Howard man gets nine years for drunken-driving fatality

The 53-year old Bethesda woman Ray William Wolfrey killed in Clarksville in his third drunken-driving incident last year "was at a high point in her life," her brother said during an emotional two-hour sentencing Friday in Howard County Circuit Court.

Mary Elizabeth "Liza" Valenzuela was a senior expert on international microfinancing programs, and helped people across Africa, Asia and Latin America learn to operate small businesses with very small loans, her brother, David Valenzuela, told Judge Diane Leasure. She had recovered from a traumatic divorce and had a loving fiance. Her two children were doing well in college, and she was working toward her dream of owning land in southern Chile, where she and her four older brothers were born and were raised by Methodist missionaries.

The night of Oct. 10, 2009, she and her fiance, Kevin Hans, 52, of Fulton, had gone out to dinner. They stopped to get some milk at the River Hill Giant and were headed home, southbound on Route 108. That's when Wolfrey's car, swerving as he drove home from a college football outing with friends, according to police, hit her rear bumper. Valenzuela's Volkswagen Passat slammed into a telephone pole, which hit her head and killed her instantly.

"I stayed by Liza's side and watched as she slipped away," Hans tearfully recounted in court. He returned to the accident scene the next morning and found some of her hair embedded in the pole, he said. "She was my sweet little baby."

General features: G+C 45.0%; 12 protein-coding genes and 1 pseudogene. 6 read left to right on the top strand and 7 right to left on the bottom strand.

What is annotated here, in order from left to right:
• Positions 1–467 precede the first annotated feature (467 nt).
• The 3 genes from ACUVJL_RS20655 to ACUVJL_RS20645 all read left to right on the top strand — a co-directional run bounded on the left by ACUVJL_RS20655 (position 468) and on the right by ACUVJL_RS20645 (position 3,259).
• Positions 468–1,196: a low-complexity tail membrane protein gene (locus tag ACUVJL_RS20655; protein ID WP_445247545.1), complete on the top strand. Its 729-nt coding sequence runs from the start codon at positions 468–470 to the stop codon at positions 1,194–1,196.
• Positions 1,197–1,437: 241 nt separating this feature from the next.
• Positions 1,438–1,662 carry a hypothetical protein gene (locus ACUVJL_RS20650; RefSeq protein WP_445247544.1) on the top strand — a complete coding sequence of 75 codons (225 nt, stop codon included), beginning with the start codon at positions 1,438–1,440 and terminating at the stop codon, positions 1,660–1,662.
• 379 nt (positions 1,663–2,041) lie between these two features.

Wolfrey, 29, of Fulton, kept going and went home, where evidence showed he had several more beers. Police, following a trail of fluid leaking from his battered Volkswagen, arrived to arrest him. Wolfrey was sentenced to nine years in prison plus five years suspended and five years probation, which was exactly what prosecutor Danielle Duclaux had requested. Wolfrey also agreed to pay $19,954 in restitution.

Wolfrey had two previous drunken-driving convictions, and had violated probation both times, but he spent only five weekends in prison, according to court documents. He's been on home detention since he pleaded guilty Aug. 2 to vehicular manslaughter and leaving the scene of an accident in the Valenzuela case.

Wolfrey, backed by a psychologist and treatment specialists from several alcohol programs he's completed, said he realized after the fatal crash that he's an alcoholic. He's filled with remorse and shame, his mother and other supporters said, and he told the court and the Valenzuela family that he plans to devote his life to helping other alcoholics when he gets out of prison.

"I'm sorry. There's nothing I can do to bring her back or change your feelings about me," he said to his victim's family as he shuddered, tears streaming down his face.

His mother, Linda Wolfrey, to Valenzuela's family, "I know your grief. I feel it to my bones. It brought me to my knees." She said her grandmother, also named Mary Elizabeth, had died years ago in a car accident.

Leasure said the death and the previous convictions as well as the hit-and-run could not be overlooked and deserved a sentence above the one to six years called for by judicial guidelines.

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